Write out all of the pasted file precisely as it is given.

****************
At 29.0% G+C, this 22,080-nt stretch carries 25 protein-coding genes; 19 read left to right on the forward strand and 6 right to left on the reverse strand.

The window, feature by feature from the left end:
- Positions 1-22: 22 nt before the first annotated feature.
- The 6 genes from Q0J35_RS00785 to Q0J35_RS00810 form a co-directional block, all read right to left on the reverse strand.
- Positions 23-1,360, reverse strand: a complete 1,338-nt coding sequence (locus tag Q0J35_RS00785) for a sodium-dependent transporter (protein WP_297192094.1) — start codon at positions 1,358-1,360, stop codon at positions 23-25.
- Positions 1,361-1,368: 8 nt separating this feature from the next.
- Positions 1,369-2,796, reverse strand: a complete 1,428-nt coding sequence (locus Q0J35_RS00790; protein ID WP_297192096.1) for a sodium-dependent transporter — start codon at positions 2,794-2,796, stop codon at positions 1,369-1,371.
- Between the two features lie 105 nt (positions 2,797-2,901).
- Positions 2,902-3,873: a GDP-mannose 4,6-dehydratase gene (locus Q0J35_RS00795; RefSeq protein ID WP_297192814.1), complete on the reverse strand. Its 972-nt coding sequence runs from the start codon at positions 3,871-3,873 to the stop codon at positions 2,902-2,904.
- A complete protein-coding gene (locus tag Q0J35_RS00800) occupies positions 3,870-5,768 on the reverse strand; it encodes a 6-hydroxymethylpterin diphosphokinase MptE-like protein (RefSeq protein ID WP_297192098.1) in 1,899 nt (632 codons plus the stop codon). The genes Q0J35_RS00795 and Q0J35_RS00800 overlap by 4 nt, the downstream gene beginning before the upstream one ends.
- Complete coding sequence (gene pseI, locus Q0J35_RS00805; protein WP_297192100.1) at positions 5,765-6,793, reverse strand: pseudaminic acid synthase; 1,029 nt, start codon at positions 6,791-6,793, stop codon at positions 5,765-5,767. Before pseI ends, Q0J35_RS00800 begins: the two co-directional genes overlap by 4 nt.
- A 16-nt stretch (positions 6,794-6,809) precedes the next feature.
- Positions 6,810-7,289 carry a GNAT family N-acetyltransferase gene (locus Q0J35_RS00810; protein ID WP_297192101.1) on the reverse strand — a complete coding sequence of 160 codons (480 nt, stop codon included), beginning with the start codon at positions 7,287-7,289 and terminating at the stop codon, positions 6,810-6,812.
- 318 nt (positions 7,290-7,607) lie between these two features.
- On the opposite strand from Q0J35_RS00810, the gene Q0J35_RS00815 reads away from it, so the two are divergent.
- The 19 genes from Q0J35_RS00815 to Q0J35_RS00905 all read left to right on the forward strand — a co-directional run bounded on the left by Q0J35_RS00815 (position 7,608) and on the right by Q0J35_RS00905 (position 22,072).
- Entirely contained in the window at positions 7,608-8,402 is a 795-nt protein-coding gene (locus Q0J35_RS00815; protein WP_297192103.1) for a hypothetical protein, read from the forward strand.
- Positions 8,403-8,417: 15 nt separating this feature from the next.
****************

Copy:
At 29.0% G+C, this 22,080-nt stretch carries 25 protein-coding genes; 19 read left to right on the forward strand and 6 right to left on the reverse strand.

The window, feature by feature from the left end:
- Positions 1-22: 22 nt before the first annotated feature.
- The 6 genes from Q0J35_RS00785 to Q0J35_RS00810 form a co-directional block, all read right to left on the reverse strand.
- Positions 23-1,360, reverse strand: a complete 1,338-nt coding sequence (locus tag Q0J35_RS00785) for a sodium-dependent transporter (protein WP_297192094.1) — start codon at positions 1,358-1,360, stop codon at positions 23-25.
- Positions 1,361-1,368: 8 nt separating this feature from the next.
- Positions 1,369-2,796, reverse strand: a complete 1,428-nt coding sequence (locus Q0J35_RS00790; protein ID WP_297192096.1) for a sodium-dependent transporter — start codon at positions 2,794-2,796, stop codon at positions 1,369-1,371.
- Between the two features lie 105 nt (positions 2,797-2,901).
- Positions 2,902-3,873: a GDP-mannose 4,6-dehydratase gene (locus Q0J35_RS00795; RefSeq protein ID WP_297192814.1), complete on the reverse strand. Its 972-nt coding sequence runs from the start codon at positions 3,871-3,873 to the stop codon at positions 2,902-2,904.
- A complete protein-coding gene (locus tag Q0J35_RS00800) occupies positions 3,870-5,768 on the reverse strand; it encodes a 6-hydroxymethylpterin diphosphokinase MptE-like protein (RefSeq protein ID WP_297192098.1) in 1,899 nt (632 codons plus the stop codon). The genes Q0J35_RS00795 and Q0J35_RS00800 overlap by 4 nt, the downstream gene beginning before the upstream one ends.
- Complete coding sequence (gene pseI, locus Q0J35_RS00805; protein WP_297192100.1) at positions 5,765-6,793, reverse strand: pseudaminic acid synthase; 1,029 nt, start codon at positions 6,791-6,793, stop codon at positions 5,765-5,767. Before pseI ends, Q0J35_RS00800 begins: the two co-directional genes overlap by 4 nt.
- A 16-nt stretch (positions 6,794-6,809) precedes the next feature.
- Positions 6,810-7,289 carry a GNAT family N-acetyltransferase gene (locus Q0J35_RS00810; protein ID WP_297192101.1) on the reverse strand — a complete coding sequence of 160 codons (480 nt, stop codon included), beginning with the start codon at positions 7,287-7,289 and terminating at the stop codon, positions 6,810-6,812.
- 318 nt (positions 7,290-7,607) lie between these two features.
- On the opposite strand from Q0J35_RS00810, the gene Q0J35_RS00815 reads away from it, so the two are divergent.
- The 19 genes from Q0J35_RS00815 to Q0J35_RS00905 all read left to right on the forward strand — a co-directional run bounded on the left by Q0J35_RS00815 (position 7,608) and on the right by Q0J35_RS00905 (position 22,072).
- Entirely contained in the window at positions 7,608-8,402 is a 795-nt protein-coding gene (locus Q0J35_RS00815; protein WP_297192103.1) for a hypothetical protein, read from the forward strand.
- Positions 8,403-8,417: 15 nt separating this feature from the next.